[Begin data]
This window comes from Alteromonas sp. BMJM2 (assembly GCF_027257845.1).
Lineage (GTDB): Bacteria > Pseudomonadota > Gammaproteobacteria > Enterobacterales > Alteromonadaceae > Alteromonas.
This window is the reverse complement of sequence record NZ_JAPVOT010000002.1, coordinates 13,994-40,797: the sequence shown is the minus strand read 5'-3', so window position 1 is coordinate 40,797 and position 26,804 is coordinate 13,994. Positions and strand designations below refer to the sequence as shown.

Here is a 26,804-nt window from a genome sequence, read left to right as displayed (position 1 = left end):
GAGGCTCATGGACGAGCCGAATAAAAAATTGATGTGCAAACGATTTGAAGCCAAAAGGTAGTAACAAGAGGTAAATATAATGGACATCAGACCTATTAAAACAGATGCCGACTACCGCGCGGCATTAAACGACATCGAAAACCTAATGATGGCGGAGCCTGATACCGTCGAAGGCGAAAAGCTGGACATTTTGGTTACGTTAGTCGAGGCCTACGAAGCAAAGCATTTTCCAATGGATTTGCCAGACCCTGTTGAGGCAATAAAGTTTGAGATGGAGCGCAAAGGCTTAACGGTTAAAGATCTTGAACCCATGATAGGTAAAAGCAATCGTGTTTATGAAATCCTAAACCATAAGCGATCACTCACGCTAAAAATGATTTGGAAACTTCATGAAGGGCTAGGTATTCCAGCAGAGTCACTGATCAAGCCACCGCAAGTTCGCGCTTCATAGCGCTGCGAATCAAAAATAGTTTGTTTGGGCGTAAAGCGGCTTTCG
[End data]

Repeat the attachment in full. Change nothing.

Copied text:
This window comes from Alteromonas sp. BMJM2 (assembly GCF_027257845.1).
Lineage (GTDB): Bacteria > Pseudomonadota > Gammaproteobacteria > Enterobacterales > Alteromonadaceae > Alteromonas.
This window is the reverse complement of sequence record NZ_JAPVOT010000002.1, coordinates 13,994-40,797: the sequence shown is the minus strand read 5'-3', so window position 1 is coordinate 40,797 and position 26,804 is coordinate 13,994. Positions and strand designations below refer to the sequence as shown.

Here is a 26,804-nt window from a genome sequence, read left to right as displayed (position 1 = left end):
GAGGCTCATGGACGAGCCGAATAAAAAATTGATGTGCAAACGATTTGAAGCCAAAAGGTAGTAACAAGAGGTAAATATAATGGACATCAGACCTATTAAAACAGATGCCGACTACCGCGCGGCATTAAACGACATCGAAAACCTAATGATGGCGGAGCCTGATACCGTCGAAGGCGAAAAGCTGGACATTTTGGTTACGTTAGTCGAGGCCTACGAAGCAAAGCATTTTCCAATGGATTTGCCAGACCCTGTTGAGGCAATAAAGTTTGAGATGGAGCGCAAAGGCTTAACGGTTAAAGATCTTGAACCCATGATAGGTAAAAGCAATCGTGTTTATGAAATCCTAAACCATAAGCGATCACTCACGCTAAAAATGATTTGGAAACTTCATGAAGGGCTAGGTATTCCAGCAGAGTCACTGATCAAGCCACCGCAAGTTCGCGCTTCATAGCGCTGCGAATCAAAAATAGTTTGTTTGGGCGTAAAGCGGCTTTCG